Pieta ‘George Floyd’ stolen after artist receives death threats
(RNS) – A painting of Jesus and his mother, Mary, in which Jesus is seen by many as being painted with the likeness of George Floyd in response to his excruciating death, was stolen from the Law School of the Catholic University of America in Columbus this week after a wave of conservative media attention and death threats directed at the artist.
âMama,â by St. Louis artist Kelly Latimore, shows a black Virgin Mary cradling the body of Jesus after his crucifixion in a style known as the PietÃ . He was discovered missing Wednesday morning (November 24) outside the Mary Mirror of Justice Chapel at Washington Law School. School officials have since replaced it with a smaller version.
Latimore said his performance had drawn criticism since its inception last year, but things intensified this week after the Daily Signal, a website owned by the conservative think tank Heritage Foundation, published an article on the painting Tuesday afternoon. An online petition, allegedly written by AUC students, arguing for the removal of the board also began to circulate and collected more than 3,600 signatures.
Meanwhile, Latimore told Religion News Service, death threats against him have increased.
“I think, unfortunately, racism is part of it, especially the death threats (which include) derogatory remarks about George Floyd in particular,” he said, adding that some of the threats cast doubt on any representation of Jesus as black.
âReally white supremacist, racist stuff – which theologically is what racism is: a complete denial of the incarnation of Christ,â he said.
Latimore said the painting was meant to “mourn” Floyd, but explained that he often answered the question “Is it George Floyd or Jesus?” with a simple “yes”.
He said that an image of “a black mother and a son unjustly murdered by the state” was true to the “character of Christ’s personality.”
“I believe that Christ is in this picture, just as much as he would be in the ‘normal’ PietÃ – the European version of Christ,” he said. âIn the Gospel of Matthew, Jesus asks us to find it in all people, especially those who suffer as George Floyd did. “
AUC officials were more reluctant to establish direct associations with Floyd in a statement released earlier this week.
“There are those who would like to see George Floyd as the male figure of the icon,” the statement read. âThis is not how we read it. The image represents for our community a good faith attempt to include religious images on campus that reflect the universality of the Catholic Church.
Portrayals of Jesus have varied tremendously throughout history, but some recent iterations that raise racial justice issues have sparked controversy. When the Pontifical Academy of Life, an official Vatican think tank, tweeted a photo of Michelangelo’s iconic PietÃ featuring a black Jesus in September 2020, some conservative Catholics have criticized the move.
Academy director Archbishop Vincenzo Paglia told Religion News Service the image was inspired by a depiction of Michelangelo’s PietÃ created by Italian sculptor Fabio Viale in 2015. Exhibited in Milan at Stronger from a debate over immigration to Europe, the statue, titled “Lucky Ehi”, replaced Michelangelo’s version of Jesus with a 22-year-old Christian Nigerian who fled his country to avoid persecution.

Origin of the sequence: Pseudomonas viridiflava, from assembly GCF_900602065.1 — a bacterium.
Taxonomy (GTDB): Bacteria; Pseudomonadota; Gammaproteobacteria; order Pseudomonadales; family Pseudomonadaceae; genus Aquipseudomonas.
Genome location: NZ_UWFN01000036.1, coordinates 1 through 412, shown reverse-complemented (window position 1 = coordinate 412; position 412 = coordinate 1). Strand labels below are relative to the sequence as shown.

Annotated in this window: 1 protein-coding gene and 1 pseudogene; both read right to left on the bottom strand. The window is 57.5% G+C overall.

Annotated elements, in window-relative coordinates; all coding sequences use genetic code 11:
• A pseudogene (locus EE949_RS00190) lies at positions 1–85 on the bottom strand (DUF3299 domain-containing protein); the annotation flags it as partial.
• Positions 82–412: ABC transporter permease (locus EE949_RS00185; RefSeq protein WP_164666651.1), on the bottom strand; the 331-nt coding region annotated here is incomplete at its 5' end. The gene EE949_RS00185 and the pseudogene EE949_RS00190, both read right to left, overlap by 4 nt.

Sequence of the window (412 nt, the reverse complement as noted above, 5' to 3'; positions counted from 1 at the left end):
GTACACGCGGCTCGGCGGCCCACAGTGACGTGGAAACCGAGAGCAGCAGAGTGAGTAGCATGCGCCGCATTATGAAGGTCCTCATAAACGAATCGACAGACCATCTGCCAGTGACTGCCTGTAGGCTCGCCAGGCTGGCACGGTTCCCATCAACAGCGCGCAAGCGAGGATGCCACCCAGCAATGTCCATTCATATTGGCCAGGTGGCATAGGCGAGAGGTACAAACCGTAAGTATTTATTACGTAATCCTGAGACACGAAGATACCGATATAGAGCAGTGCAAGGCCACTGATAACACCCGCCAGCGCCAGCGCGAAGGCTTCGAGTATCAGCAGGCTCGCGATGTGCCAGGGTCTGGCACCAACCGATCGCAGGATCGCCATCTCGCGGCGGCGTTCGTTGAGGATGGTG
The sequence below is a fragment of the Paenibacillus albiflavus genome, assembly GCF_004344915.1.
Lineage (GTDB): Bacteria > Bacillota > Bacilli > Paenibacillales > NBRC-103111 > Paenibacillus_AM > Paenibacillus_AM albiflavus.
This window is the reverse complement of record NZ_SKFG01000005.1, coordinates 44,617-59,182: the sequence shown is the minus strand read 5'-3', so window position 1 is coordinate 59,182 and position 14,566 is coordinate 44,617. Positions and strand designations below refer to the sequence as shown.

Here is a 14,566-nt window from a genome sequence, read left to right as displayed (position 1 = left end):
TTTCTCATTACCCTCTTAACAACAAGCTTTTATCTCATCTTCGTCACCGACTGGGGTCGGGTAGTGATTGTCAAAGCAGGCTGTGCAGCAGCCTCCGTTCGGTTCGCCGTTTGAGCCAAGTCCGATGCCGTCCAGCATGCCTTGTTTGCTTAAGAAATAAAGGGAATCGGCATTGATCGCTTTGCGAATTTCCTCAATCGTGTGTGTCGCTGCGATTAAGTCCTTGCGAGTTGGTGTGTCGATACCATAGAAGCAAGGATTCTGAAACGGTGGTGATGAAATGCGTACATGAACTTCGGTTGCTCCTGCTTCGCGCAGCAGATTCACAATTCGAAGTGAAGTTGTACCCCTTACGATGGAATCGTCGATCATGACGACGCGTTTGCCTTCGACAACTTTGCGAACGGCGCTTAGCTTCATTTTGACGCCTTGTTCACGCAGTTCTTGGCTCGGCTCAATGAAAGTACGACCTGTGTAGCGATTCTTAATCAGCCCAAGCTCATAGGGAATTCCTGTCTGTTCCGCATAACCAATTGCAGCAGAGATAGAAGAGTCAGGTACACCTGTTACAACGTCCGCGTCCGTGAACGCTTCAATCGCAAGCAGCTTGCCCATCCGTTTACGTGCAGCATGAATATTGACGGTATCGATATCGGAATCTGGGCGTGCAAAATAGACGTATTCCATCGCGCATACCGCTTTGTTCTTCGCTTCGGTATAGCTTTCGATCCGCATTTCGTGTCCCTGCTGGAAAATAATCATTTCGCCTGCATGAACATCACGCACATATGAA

CUA President John Garvey said in a public letter that some of the comments sent to school officials about the painting were “offensive and racist,” although a school spokesperson said they had also received messages of support.
Garvey also noted that the school had rejected requests to remove the image on its own, citing an existing “no cancellation” policy.
“We hope to continue to develop a culture on campus that engages in thoughtful dialogue and debate, and not the kind of intimidating tactics embodied by this theft,” he wrote.
The original version of the painting resides at the Holy Communion Episcopal Church in St. Louis and the Episcopal Bishop of Missouri, the Rt. Rev. Deon Johnson also owns a copy. Johnson defended the representation in an interview with RNS, arguing that images of the divine are impressionistic by nature and that icons function as “a window into how we see ourselves and a picture of how we imagine Heaven.”
âNo one was running around taking pictures of Jesus,â Johnson said. âAn icon is always how we imagine Jesus and those saints we worship. “
Johnson, a black man who has participated in racial justice protests, said he does not consider portraying Floyd as Jesus to be “in any way sacrilegious.”
âOn the contrary, it makes it more sacred, for there was a real person here who became an image of Christ,â he said. âWhy is the image of a black man who has been publicly lynched such a challenge for religious people? “
He added, âIf there was ever an icon we needed, it was an icon of those who have historically been put aside to remind us who we follow. “
As for Latimore, he said the theft and controversy surrounding him only inspired him to create more art. He recalled the story of an artist from Kentucky who was commissioned by a local congregation to paint a mural of the Biblical Jordan River. Instead, the artist painted the nearby Ohio River.
“What he was trying to get me to understand was, ‘Are you looking for a sacred river? Your Ohio River is a sacred river. Are you looking for Christ among you? Walk around your neighborhood and you will find it, âLatimore said.
âIn America, especially with the images of Christ, we really look too small. We don’t pay attention to what’s around us.